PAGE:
Monday 19 March 2018

Dunne's wife hits back at 'inaccurate' fraud allegations

Gayle Killilea
Gayle Killilea

Shane Phelan Public Affairs Editor

THE wife of businessman Sean Dunne has hit back at claims she and her husband have defrauded his creditors.

Gayle Killilea said the couple has been portrayed "in an egregiously inaccurate light" after a US bankruptcy trustee sought the return of tens of millions of euro in assets the Carlow-born developer gave to her before he went bust.

In an affidavit seen by the Irish Independent, Ms Killilea insisted she had "properly received gifts" from her husband between 2005 and 2008 "when he was solvent and worth more than €500m".

The comments, made by lawyers acting on Ms Killilea's behalf, are the latest salvo in what is becoming an increasingly convoluted and protracted bankruptcy case.

The trustee, Richard Coan, joined forces with Nama, one of Mr Dunne's largest creditors, in a lawsuit against the couple last January.

They allege Mr Dunne, who has debts of close to €700m, concealed assets from creditors and fraudulently transferred them to his wife.

Mr Coan has further claimed Mr Dunne is using businesses set up in the name of his wife to carrying on his property development activities in Connecticut, where the couple have lived since 2010.

He has asked a US court to set aside or cancel transfers and to issue a declaration that assets given to Ms Killilea or to companies nominally owned by her were always Mr Dunne's property.

This would allow the trustee to go after properties and other assets held by Ms Killilea.

However, in a legal filing, lawyers for Ms Killilea went on the offensive against Mr Coan.

They claimed the trustee and Nama had besmirched her character "through inaccurate recitations of purported facts".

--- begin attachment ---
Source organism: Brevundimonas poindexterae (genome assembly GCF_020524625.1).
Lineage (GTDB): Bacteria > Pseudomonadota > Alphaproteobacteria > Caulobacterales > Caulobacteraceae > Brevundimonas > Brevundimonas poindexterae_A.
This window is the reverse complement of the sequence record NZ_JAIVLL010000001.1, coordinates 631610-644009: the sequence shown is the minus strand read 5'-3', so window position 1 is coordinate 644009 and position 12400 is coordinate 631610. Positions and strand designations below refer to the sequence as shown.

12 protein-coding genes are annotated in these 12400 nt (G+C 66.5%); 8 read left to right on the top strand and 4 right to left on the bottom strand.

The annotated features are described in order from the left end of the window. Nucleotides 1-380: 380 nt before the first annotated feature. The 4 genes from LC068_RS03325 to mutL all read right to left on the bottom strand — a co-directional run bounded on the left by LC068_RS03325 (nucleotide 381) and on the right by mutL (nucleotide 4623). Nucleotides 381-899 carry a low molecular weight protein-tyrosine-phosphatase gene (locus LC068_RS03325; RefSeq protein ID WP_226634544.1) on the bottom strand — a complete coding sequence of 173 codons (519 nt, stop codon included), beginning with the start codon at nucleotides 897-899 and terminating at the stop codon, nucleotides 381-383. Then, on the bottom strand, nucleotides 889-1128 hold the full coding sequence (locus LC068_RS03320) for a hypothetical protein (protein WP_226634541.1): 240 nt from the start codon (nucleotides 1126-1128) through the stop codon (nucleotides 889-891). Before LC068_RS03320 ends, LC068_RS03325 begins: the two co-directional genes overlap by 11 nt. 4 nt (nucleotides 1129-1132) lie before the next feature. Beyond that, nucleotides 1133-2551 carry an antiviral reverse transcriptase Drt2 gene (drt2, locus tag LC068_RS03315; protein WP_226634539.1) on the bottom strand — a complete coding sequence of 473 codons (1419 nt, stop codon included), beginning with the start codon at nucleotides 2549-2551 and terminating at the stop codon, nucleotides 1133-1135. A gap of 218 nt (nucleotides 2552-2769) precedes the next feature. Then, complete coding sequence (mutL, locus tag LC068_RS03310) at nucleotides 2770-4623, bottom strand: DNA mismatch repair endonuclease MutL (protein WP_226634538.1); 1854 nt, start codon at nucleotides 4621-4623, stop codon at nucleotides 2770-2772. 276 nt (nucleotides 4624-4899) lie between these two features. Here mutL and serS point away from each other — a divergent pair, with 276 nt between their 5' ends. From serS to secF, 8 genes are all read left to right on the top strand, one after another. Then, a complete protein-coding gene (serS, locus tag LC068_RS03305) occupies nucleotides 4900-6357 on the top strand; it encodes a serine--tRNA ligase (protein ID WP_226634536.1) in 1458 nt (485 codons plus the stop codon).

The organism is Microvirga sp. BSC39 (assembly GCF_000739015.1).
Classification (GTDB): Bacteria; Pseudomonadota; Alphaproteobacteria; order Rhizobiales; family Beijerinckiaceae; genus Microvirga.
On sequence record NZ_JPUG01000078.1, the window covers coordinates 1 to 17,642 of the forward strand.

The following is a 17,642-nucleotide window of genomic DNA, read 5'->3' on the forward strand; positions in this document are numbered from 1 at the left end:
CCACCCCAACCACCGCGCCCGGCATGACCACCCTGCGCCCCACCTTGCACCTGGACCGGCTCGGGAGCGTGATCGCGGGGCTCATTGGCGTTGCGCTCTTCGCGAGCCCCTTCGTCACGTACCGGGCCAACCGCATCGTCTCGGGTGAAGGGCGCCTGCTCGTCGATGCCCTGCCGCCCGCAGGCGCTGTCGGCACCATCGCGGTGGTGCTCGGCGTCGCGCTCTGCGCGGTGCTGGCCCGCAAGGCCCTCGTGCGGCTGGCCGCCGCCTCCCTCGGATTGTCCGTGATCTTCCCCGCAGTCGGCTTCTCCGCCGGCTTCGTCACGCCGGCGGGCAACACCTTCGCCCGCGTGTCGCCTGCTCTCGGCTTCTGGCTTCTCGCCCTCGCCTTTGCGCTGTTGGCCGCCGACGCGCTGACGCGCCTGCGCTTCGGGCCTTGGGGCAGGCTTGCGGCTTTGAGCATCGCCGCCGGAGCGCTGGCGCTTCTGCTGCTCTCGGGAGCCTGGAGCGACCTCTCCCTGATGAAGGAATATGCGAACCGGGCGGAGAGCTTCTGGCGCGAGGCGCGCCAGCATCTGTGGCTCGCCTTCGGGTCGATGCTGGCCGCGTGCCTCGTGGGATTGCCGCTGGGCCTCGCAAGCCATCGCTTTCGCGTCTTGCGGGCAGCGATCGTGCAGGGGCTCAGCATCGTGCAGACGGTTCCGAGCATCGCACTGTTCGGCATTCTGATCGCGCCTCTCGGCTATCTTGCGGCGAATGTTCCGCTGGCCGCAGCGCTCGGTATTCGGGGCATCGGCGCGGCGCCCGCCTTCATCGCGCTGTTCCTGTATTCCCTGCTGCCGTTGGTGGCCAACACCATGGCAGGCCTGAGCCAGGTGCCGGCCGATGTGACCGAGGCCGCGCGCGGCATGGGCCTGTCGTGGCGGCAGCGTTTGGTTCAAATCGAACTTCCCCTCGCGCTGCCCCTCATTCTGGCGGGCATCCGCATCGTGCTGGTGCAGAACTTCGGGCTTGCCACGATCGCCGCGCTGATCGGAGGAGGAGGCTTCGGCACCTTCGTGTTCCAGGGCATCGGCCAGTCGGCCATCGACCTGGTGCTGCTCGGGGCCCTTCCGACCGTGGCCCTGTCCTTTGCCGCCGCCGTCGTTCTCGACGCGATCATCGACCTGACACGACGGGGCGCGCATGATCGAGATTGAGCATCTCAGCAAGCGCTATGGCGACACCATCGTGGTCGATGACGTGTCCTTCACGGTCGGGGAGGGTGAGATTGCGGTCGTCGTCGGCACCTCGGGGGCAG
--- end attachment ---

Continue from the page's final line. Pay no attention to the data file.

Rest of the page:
The affidavit disputed claims that the couple obstructed the investigation of their financial affairs, stating that an offer was made to voluntarily disclose information to Nama two-and-a-half years ago.

It also claims Ms Killilea offered to make voluntary disclosures about family law cases in Ireland and Switzerland, but her offer was never accepted.

It is further claimed the trustee used convoluted and improper procedures in getting involved in the lawsuit, which was originally filed by a Nama subsidiary, the National Asset Loan Management Ltd, in 2012.

Ms Killilea is seeking to deny Mr Coan the right to intervene in the case.

Nama's initial lawsuit sought to stop Mr Dunne from dissipating funds from the $5.5m (€5m) sale of a house linked to him in the upmarket town of Greenwich, Connecticut. However, the case was put on hold after Mr Dunne filed for bankruptcy.

The proceedings were reactivated when Mr Dunne waived his right to be discharged from his debts, claiming he could not afford to continue fighting a legal battle to achieve a fresh financial start.

Mr Dunne is also involved in bankruptcy proceedings in Ireland. Last month, he lodged an appeal against the High Court's refusal to set aside his Irish bankruptcy.

Irish Independent

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